1. Unless inconsistent with other provisions of this chapter defining justifiable use of physical force, or with some other provision of law, conduct which would otherwise constitute any crime other than a class A felony or murder is justifiable and not criminal when it is necessary as an emergency measure to avoid an imminent public or private injury which is about to occur by reason of a situation occasioned or developed through no fault of the actor, and which is of such gravity that, according to ordinary standards of intelligence and morality, the desirability of avoiding the injury outweighs the desirability of avoiding the injury sought to be prevented by the statute defining the crime charged.


2. The necessity and justifiability of conduct under subsection 1 may not rest upon considerations pertaining only to the morality and advisability of the statute, either in its general application or with respect to its application to a particular class of cases arising thereunder. Whenever evidence relating to the defense of justification under this section is offered, the court shall rule as a matter of law whether the claimed facts and circumstances would, if established, constitute a justification.


3. The defense of justification under this section is an affirmative defense.
Know your state's law. Now, in CT maybe it is true that all ya need to do after ya shoot someone is to clam up and let your lawyer do your talking for you, not in MO. Check LA state laws to be sure.
 

georg jetson

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Gentlemen,

This is the La. subforum. La. law is relevant and homocide is, indeed, a crime here.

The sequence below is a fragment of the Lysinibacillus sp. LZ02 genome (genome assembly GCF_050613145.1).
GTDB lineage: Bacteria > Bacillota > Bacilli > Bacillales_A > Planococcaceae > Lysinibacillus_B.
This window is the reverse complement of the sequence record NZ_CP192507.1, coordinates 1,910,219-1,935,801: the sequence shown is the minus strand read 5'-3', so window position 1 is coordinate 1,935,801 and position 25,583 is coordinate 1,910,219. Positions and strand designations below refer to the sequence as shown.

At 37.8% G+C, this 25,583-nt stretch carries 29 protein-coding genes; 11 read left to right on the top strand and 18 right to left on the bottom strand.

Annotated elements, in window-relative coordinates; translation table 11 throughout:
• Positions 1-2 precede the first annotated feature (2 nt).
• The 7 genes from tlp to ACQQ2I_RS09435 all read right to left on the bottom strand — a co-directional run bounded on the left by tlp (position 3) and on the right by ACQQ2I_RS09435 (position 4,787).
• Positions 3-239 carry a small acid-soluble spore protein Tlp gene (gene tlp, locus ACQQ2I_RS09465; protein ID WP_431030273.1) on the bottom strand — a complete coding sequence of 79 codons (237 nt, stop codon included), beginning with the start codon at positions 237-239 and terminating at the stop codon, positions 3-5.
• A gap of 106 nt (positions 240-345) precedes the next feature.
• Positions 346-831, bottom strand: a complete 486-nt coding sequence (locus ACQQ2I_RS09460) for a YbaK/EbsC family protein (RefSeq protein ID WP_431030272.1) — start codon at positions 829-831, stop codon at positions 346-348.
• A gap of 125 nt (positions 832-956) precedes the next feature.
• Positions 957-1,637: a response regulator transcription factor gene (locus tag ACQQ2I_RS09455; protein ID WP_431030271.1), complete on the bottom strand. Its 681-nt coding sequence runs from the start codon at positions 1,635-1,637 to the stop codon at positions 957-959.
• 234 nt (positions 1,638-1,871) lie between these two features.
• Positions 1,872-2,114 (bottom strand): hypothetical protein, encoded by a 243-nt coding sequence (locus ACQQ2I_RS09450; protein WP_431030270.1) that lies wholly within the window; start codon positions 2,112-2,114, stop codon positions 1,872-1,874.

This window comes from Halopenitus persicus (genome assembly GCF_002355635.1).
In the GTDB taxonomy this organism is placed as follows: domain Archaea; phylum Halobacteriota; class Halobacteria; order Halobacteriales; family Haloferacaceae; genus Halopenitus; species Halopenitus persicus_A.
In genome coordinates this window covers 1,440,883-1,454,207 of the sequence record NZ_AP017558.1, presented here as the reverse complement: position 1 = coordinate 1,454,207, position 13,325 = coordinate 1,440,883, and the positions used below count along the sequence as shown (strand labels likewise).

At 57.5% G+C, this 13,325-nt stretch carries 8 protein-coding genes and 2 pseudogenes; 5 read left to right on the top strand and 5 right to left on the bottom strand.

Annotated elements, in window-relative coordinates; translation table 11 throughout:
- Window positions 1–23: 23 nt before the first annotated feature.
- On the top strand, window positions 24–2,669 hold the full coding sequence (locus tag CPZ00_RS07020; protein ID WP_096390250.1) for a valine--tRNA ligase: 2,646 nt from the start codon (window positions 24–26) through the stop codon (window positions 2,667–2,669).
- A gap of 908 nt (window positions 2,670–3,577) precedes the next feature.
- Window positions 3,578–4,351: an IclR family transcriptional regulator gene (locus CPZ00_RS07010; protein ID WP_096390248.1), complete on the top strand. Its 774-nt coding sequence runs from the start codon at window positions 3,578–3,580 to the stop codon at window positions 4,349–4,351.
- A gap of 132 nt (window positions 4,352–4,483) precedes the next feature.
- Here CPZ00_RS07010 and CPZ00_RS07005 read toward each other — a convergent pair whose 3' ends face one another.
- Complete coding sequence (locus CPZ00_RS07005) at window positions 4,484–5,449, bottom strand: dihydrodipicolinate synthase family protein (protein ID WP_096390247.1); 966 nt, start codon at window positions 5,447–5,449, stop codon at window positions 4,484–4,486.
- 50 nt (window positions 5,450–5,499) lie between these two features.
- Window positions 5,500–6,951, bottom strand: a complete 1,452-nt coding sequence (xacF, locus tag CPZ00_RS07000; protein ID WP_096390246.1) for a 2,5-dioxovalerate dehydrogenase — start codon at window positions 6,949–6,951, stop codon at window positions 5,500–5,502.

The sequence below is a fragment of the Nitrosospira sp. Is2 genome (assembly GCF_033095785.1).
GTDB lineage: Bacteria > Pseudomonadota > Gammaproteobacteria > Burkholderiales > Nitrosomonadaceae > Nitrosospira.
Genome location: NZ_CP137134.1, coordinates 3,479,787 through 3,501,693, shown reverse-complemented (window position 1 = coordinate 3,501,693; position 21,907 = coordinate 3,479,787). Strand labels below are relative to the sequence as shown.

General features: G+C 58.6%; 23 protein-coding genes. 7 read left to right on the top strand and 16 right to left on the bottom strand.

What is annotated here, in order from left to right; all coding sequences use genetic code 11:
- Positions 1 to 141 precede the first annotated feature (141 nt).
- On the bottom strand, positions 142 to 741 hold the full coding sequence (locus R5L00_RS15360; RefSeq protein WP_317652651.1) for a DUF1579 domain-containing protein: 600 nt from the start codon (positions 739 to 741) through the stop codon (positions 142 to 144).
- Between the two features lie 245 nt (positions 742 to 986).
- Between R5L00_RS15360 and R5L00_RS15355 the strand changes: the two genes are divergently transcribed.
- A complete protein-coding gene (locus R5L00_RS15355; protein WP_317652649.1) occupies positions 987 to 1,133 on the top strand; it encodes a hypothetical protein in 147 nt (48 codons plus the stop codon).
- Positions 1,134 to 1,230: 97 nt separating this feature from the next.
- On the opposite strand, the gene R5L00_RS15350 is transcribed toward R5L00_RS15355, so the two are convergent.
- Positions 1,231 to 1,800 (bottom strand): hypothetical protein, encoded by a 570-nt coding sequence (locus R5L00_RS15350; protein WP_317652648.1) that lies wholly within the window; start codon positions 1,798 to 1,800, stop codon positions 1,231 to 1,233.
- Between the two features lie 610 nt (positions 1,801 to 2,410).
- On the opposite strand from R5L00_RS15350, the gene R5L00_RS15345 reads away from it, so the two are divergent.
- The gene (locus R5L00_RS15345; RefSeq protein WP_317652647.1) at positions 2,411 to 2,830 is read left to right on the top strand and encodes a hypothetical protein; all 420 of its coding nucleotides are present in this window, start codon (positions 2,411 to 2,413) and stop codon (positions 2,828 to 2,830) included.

PART II. OFFENSES AGAINST THE PERSON

SUBPART A. HOMICIDE

§29. Homicide

Homicide is the killing of a human being by the act, procurement, or culpable omission of another. Criminal homicide is of five grades:

(1) First degree murder.

(2) Second degree murder.

(3) Manslaughter.

(4) Negligent homicide.

(5) Vehicular homicide.

Amended by Acts 1973, No. 110, §1; Acts 1978, No. 393, §1; Acts 1983, No. 635, §1.

Here's the law concerning "justifiable" homocide.

http://www.legis.la.gov/Legis/Law.aspx?p=y&d=78338
 

OC for ME

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Gentlemen,

This is the La. subforum. La. law is relevant and homocide is, indeed, a crime here.

PART II. OFFENSES AGAINST THE PERSON

SUBPART A. HOMICIDE

§29. Homicide

Homicide is the killing of a human being by the act, procurement, or culpable omission of another. Criminal homicide is of five grades:

(1) First degree murder.

(2) Second degree murder.

(3) Manslaughter.

(4) Negligent homicide.

(5) Vehicular homicide.

Amended by Acts 1973, No. 110, §1; Acts 1978, No. 393, §1; Acts 1983, No. 635, §1.

Here's the law concerning "justifiable" homocide.

http://www.legis.la.gov/Legis/Law.aspx?p=y&d=78338
Does LA have a statute similar to the RSMo I cited that makes "justification" a affirmative defense?